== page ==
Racing 2 Marathons

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It is possible to run two marathons very close together (2-3 weeks apart). Indeed, some people can run the marathon distance nearly every day - see Back to Back Marathons. However, racing the marathon distance is very different. To race the distance means you are running to perform as well as you can. For some, racing the marathon means hitting a specific time, for some it means just completing the distance in the time allowed. Either way, it means running at the limits of your abilities. Racing the marathon requires tapering and necessitates some recovery. These facts make racing two marathons in close succession tricky. Here are some thoughts on approaching racing two marathons in short succession. (If you are not racing the marathons, see Running Frequent Marathons.

  • The Golden Rule of Training is to avoid getting injured so you can continue training. This should shape everything.
  • A good recovery from the previous marathon is critical. Depending on how well prepared you are and how hard you push yourself, you may suffer very different levels of damage. Follow the steps in Post Race Recovery.
    • Refueling after the first marathon is absolutely critical - see Nutrient Timing for more details. I would suggest aiming for 50-100g carbohydrate and 50-100g of Protein within 30 minutes of the race finish, then a similar amount within the following couple of hours.
  • For the few days after the first marathon, do some gentle running. A little light exercise may help with Delayed Onset Muscle Soreness. These Recovery Runs will not build or improve fitness - that is not the goal, so don't push it.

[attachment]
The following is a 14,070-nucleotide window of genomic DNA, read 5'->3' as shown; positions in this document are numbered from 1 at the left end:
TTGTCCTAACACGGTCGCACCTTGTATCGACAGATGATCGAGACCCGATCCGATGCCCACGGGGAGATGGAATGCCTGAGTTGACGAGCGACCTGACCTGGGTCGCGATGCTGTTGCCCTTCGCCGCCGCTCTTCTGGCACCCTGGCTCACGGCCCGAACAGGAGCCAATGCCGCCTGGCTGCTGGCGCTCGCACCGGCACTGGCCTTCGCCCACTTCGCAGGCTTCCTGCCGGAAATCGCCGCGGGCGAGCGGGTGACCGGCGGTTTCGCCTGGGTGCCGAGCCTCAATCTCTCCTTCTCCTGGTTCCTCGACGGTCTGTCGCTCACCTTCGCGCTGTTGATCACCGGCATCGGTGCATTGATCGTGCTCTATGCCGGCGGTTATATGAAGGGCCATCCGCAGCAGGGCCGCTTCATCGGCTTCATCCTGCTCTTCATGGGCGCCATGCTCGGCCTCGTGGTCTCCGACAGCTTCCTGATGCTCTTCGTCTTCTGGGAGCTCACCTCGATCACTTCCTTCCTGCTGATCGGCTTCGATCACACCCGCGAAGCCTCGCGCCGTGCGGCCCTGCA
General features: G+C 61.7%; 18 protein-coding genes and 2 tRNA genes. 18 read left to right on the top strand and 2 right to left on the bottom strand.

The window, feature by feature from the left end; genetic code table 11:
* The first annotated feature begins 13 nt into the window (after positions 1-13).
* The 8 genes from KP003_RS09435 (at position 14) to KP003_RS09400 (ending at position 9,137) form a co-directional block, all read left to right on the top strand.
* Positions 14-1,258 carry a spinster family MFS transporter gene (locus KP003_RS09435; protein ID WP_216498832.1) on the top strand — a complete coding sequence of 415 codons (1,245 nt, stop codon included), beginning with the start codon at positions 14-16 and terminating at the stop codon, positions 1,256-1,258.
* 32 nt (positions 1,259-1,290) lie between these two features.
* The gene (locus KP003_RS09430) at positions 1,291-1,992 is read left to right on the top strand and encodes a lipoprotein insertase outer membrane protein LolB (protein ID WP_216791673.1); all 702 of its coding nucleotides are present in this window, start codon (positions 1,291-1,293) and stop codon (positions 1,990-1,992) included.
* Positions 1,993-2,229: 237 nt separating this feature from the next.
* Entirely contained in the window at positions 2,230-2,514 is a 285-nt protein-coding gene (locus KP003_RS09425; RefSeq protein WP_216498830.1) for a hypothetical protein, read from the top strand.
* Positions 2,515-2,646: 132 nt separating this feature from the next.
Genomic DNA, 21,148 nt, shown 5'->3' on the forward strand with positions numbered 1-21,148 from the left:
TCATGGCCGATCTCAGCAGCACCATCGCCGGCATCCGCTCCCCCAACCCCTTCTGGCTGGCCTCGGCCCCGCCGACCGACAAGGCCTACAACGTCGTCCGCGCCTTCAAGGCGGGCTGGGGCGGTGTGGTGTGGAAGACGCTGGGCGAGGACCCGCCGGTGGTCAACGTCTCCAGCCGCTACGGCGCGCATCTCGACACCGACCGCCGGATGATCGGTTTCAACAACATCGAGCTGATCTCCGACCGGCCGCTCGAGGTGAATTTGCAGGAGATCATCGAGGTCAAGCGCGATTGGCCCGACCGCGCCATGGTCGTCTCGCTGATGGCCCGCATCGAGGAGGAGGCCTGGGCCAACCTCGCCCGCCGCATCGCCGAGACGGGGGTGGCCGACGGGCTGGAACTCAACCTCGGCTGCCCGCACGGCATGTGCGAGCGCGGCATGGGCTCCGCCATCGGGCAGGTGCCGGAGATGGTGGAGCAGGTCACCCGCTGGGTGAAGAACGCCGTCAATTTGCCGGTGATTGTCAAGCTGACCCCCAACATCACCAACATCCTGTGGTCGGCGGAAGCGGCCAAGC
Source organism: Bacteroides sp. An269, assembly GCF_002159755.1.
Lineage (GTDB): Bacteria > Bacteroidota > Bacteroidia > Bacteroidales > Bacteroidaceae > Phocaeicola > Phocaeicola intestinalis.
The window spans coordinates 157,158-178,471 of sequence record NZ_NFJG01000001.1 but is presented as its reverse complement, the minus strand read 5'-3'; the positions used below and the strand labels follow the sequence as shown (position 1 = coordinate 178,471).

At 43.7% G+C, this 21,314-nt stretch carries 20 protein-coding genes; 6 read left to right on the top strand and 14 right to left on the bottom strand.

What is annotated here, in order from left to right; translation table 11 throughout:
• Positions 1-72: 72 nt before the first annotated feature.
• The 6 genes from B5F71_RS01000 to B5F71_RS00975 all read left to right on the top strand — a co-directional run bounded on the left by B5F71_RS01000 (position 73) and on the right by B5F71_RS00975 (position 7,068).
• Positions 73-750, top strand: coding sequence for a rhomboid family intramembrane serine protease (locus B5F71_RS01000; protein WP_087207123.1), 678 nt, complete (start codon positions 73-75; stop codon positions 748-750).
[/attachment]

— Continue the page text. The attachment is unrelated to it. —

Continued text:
• If you are injured from the first race, be realistic. It's not worth crippling yourself to finish the second race. Discuss your injury with other experienced marathon runners to get their advice. They can give you valuable perspective.
  • Long runs will not give you any benefit for the second marathon, though they would help with future marathons (maybe). The benefits of endurance running take about 3 weeks to be realized.
  • Once you feel the soreness is gone, start training in earnest. I would focus on doing marathon paced running for short to medium distance. Getting used to marathon pace will help program your mind and body to optimize for that pace. If the marathon pace is not easy (after recovery from the last race) for 6-10 miles, then think carefully about your goals.
  • Limit your longest run to about 13 miles at marathon pace. If you feel you want to do more than that, add in a few miles at tempo pace rather than going further. For instance (10MP + 1T + 1MP + 1T), (9MP + 3T + 1MP) or similar would work well.
  • I would do some speed work as well as MP runs. Yasso 800s are great as both a work out and a predictor.
  • I always believe in running fewer days, with every run a quality run. I think this is even more important when doing two marathons close together.
  • Once you are recovered fully, I would not do any running at slower than marathon pace (recovery from intervals excepted). This is my advice for normal tapering as well.
  • Remember #1 goal – if you are having problems make changes…
    • Back off the distance in MP runs
    • Reduce the intensity of intervals
    • Take more days off